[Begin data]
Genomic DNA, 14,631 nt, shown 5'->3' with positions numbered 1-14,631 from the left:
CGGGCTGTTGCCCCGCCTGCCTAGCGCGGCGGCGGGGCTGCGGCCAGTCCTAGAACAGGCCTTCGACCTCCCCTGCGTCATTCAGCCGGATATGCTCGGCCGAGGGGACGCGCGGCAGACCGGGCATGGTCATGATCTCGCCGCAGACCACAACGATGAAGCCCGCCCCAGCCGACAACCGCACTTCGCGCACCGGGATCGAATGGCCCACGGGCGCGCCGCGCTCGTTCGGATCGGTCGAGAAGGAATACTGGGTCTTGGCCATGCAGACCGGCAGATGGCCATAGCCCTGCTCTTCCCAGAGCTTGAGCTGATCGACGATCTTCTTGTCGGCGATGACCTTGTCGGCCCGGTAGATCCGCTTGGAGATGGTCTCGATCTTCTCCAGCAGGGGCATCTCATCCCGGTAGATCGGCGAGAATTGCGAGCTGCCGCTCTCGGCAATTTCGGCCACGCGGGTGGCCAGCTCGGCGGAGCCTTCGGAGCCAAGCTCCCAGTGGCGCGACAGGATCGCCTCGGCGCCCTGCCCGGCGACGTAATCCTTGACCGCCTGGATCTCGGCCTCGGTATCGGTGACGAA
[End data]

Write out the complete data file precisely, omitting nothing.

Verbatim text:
Genomic DNA, 14,631 nt, shown 5'->3' with positions numbered 1-14,631 from the left:
CGGGCTGTTGCCCCGCCTGCCTAGCGCGGCGGCGGGGCTGCGGCCAGTCCTAGAACAGGCCTTCGACCTCCCCTGCGTCATTCAGCCGGATATGCTCGGCCGAGGGGACGCGCGGCAGACCGGGCATGGTCATGATCTCGCCGCAGACCACAACGATGAAGCCCGCCCCAGCCGACAACCGCACTTCGCGCACCGGGATCGAATGGCCCACGGGCGCGCCGCGCTCGTTCGGATCGGTCGAGAAGGAATACTGGGTCTTGGCCATGCAGACCGGCAGATGGCCATAGCCCTGCTCTTCCCAGAGCTTGAGCTGATCGACGATCTTCTTGTCGGCGATGACCTTGTCGGCCCGGTAGATCCGCTTGGAGATGGTCTCGATCTTCTCCAGCAGGGGCATCTCATCCCGGTAGATCGGCGAGAATTGCGAGCTGCCGCTCTCGGCAATTTCGGCCACGCGGGTGGCCAGCTCGGCGGAGCCTTCGGAGCCAAGCTCCCAGTGGCGCGACAGGATCGCCTCGGCGCCCTGCCCGGCGACGTAATCCTTGACCGCCTGGATCTCGGCCTCGGTATCGGTGACGAA